Child Custody & Parenting, Torree J. Breen, Divorce and Family Law

Parenting Time Violations

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What to do if your parenting time is violated by your ex?

The Role of Friend of the Court

Do you find that you are having a difficult time getting your ex to cooperate with your parenting time as ordered by the Court?  If your ex does not cooperate with you so that you are regularly engaging in parenting time as scheduled by the Court or refuses to cooperate to help schedule makeup parenting time, you need to go to the Friend of the Court and file parenting time violations against your ex.  The Friend of the Court cannot do anything to help you if you have not filed a detailed written complaint against your ex for violating your parenting time.

Once the Friend of the Court receives a written complaint, it may issue a makeup parenting time schedule, commence civil contempt proceedings against the offending party, file a motion with the Court for a modification of the parenting time to ensure parenting time, schedule a mediation, or schedule a joint meeting.  The Friend of the Court will do what it can to assist you with your problems.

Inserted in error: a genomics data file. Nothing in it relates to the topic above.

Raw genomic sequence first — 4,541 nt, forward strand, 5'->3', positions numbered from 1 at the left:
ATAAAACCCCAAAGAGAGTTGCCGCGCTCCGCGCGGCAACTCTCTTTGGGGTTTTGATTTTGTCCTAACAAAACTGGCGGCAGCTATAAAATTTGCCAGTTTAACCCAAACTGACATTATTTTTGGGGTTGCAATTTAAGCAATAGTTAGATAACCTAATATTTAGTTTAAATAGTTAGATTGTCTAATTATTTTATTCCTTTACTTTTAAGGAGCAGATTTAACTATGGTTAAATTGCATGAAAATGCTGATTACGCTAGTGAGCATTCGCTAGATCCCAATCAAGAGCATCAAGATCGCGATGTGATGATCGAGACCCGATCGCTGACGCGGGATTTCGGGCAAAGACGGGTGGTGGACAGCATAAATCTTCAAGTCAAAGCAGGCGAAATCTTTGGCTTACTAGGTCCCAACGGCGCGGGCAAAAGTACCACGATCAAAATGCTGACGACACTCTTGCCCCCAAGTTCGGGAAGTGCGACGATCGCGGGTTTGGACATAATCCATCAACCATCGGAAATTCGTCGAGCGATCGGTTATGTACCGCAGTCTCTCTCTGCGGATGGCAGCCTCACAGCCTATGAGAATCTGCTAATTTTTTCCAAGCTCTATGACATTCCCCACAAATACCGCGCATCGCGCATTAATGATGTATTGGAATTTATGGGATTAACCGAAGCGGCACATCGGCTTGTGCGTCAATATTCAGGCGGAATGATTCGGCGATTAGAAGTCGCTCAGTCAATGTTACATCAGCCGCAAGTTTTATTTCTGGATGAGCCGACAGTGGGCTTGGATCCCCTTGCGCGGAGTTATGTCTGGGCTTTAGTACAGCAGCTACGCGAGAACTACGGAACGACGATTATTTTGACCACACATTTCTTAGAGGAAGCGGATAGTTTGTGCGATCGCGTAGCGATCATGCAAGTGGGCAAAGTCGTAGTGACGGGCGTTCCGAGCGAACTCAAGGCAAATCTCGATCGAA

If the offending party is determined to have acted in bad faith in denying the parenting time, the Court may assess monetary sanctions against each violation.  However, the Friend of the Court may decline to respond if the filing party has filed two or more parenting time violations that were found to be unwarranted, costs were assessed against the filing party, and the costs were not paid.  The Friend of the Court also does not have to respond to complaints that were filed over 56 days after the parenting time violation occurred.

If the matter in wish you are complaining is not specifically addressed by the child custody and parenting time order, the Friend of the Court is not required to respond to the complaint either.  You will be required file a motion to modify the custody order if your order does not specifically address the problem you are facing.

Parenting Time and Child Support

Your ex cannot refuse parenting time to you either if you are in arrears with your child support.  You also cannot stop paying the child support if your ex is refusing to allow your parenting time as scheduled.  Your best recourse is to go back to Court.